For years, the scientific community has been debating the exact effects of endocrine disruptors on the human body. Now, the environmental ministry of France is calling for urgent action from the Council of the European Union, arguing that the potential dangers of endocrine disruptors must be acknowledged immediately.
What Is an Endocrine Disruptor?
According to the United States National Resources Defense Council, “An endocrine disruptor is a synthetic chemical that when absorbed into the body either mimics or blocks hormones and disrupts the body’s normal functions.”  Essentially, an endocrine disruptor is anything that alters or inhibits the body’s hormonal balance. This can have a wide range of effects on human health, including altering gene expression and perhaps contributing to cancer and fertility problems. Bisphenol A (BPA) is one example of an endocrine disruptor that is commonly found in plastics (e.g., plastic water bottles).
Endocrine Disruptors and the EU
In the EU and elsewhere, the very definition of endocrine disruptors remains up for debate. Though the EU had slated the release of an official definition in December 2013, the EU’s Environment Commissioner, Janez Potočnik, delayed the document. Since scientists still do not fully understand certain aspects of endocrine disruptors—including the specific effects that they have on human health—the EU has been hesitant to issue any official statement on the matter.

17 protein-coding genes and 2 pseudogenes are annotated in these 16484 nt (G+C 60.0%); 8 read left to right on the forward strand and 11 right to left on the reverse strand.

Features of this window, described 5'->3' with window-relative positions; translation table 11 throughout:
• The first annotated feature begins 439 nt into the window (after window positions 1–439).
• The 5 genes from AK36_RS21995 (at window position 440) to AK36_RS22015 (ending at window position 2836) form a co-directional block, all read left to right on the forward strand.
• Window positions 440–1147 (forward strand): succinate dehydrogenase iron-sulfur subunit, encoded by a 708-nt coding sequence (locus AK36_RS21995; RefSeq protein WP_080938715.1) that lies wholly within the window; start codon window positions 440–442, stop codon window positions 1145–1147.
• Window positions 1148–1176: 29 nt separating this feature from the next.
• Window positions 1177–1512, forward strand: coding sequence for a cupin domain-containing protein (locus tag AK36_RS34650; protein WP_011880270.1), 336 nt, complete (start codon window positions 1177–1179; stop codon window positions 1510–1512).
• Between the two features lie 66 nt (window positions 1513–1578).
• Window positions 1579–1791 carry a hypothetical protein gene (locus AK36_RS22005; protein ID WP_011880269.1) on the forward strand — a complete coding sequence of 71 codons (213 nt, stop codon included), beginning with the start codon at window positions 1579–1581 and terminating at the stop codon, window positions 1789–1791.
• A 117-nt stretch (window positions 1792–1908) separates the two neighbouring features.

The French Argument
According to an official release from the EU Commission, the Council’s response was as followed:
“The Commission explained that work [on developing risk-based scientific criteria for classifying endocrine disruptors and a new strategy for EU action] was well under way and that a public consultation document would be issued in the coming days, outlining different options for a new strategy.” 
For more information regarding France’s proposition to the EU, refer to EurActiv.com.
-Dr. Edward F. Group III, DC, ND, DACBN, DCBCN, DABFM
This article first appeared at: Global Healing Center